By Brian Souza
Why is it that so many good people are such bad managers? It’s an interesting question, isn’t it? Often when I give a keynote, I’ll ask the audience by a show of hands how many people have ever had a lousy boss. Regardless of where I might be in the world, virtually every hand in the room goes up. Then I follow up with “And how many of you still have a lousy boss?” That always gets a good laugh and plenty of uncomfortable shifting in seats from those unfortunate enough to be sitting next to their bosses.
For years I was perplexed by the fact that so many well-intentioned, hard working people could be so ineffective at their jobs. Isn’t it amazing that despite the boatloads of management books available, billions of dollars spent on leadership training, and countless MBA diplomas received that the vast majority of employees are still incredibly dissatisfied with their bosses? Clearly, whatever we’ve been taught – whatever we, as managers, are doing – isn’t working.
To be fair, that’s only half correct. You see, there are basically two sides to management. There’s the process side, which deals with planning, scheduling, controlling, allocating resources, etc. These are the hard skills that most of us learned in school. And frankly, most managers are pretty good at the process-side. The people side? Not so much. And the reason is surprisingly simple: it turns out most managers have never been taught the right approach for how to consistently get the most out of their people.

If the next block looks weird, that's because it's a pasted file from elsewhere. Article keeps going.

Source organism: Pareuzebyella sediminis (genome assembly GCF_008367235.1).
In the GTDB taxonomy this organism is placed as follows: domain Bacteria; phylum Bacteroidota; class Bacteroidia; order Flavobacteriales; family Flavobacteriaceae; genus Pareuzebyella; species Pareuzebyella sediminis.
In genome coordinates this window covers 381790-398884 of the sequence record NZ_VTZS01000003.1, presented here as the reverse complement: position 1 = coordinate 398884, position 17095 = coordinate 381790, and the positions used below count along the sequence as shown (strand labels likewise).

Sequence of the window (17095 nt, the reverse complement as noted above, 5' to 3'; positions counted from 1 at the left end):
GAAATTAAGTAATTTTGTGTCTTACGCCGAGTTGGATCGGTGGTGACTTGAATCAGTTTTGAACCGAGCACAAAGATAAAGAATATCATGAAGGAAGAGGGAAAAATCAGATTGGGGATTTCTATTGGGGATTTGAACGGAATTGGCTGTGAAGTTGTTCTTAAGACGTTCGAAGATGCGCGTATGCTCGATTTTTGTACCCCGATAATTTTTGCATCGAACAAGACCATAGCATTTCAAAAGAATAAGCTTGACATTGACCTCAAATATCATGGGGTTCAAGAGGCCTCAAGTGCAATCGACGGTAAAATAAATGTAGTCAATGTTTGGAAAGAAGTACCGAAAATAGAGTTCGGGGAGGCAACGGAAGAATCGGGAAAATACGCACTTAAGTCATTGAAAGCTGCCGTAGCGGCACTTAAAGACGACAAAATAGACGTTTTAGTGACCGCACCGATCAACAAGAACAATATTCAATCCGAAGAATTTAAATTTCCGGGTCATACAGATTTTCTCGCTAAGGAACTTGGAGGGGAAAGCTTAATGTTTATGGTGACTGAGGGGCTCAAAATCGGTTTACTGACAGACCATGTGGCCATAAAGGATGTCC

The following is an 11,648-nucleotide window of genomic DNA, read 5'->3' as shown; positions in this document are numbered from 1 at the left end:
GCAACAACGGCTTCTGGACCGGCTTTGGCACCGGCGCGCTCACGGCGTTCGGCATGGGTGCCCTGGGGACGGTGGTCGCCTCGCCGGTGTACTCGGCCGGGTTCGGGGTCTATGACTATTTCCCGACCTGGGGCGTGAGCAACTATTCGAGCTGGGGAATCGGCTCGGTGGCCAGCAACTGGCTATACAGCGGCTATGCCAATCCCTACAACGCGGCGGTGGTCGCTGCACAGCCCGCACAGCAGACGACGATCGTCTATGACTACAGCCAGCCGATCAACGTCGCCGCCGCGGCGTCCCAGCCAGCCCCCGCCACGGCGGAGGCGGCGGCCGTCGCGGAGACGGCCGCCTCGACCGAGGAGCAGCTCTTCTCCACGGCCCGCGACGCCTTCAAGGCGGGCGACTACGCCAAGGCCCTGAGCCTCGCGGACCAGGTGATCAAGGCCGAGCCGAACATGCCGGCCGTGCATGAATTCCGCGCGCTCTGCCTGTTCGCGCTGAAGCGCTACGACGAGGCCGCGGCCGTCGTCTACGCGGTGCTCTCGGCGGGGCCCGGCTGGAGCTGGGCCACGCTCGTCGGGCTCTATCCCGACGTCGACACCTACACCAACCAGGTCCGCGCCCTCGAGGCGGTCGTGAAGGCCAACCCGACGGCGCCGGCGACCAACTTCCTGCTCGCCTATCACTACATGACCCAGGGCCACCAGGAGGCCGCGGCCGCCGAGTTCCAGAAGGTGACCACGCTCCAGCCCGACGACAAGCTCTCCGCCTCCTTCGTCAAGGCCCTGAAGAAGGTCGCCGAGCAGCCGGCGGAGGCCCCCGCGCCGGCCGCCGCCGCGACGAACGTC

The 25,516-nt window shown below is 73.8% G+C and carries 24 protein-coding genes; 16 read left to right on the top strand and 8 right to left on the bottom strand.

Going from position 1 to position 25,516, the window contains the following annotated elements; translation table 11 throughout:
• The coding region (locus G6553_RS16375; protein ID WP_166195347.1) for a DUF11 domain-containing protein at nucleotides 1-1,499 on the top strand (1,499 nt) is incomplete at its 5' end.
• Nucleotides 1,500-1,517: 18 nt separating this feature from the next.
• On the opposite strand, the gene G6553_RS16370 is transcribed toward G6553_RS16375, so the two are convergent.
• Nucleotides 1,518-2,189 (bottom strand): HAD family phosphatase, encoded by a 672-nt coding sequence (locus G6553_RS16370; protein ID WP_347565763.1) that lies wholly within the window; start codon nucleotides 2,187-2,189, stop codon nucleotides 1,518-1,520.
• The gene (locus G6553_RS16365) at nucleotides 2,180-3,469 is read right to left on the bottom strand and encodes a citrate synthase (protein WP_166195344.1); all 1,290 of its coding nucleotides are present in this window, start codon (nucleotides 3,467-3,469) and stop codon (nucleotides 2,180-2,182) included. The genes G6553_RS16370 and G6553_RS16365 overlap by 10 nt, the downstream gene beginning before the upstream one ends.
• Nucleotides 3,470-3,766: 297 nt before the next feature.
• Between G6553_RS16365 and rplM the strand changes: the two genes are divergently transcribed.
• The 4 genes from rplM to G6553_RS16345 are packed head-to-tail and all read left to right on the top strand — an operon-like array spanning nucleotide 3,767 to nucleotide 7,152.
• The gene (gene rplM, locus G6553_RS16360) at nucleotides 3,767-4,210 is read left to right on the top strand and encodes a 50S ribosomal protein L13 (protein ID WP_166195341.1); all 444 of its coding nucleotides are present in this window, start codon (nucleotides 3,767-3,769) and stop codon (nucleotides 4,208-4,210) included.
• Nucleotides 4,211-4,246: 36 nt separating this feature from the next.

Having devoted the better part of my career over the past decade to analyzing world-class leaders of highly productive teams, I was shocked to discover the fundamental difference between world-class leaders of highly productive teams and most managers doesn’t necessarily have to do with their IQ, strategic vision, or operational prowess, as one might expect. The fundamental difference came down to one thing: their approach. They didn’t act like a manager; they acted like a coach.
At a very basic level, there are four different types of managers. And each type of manager has a very distinct style or approach, which has a profound impact on the relationship (rapport) he or she has with team members and their level of productivity.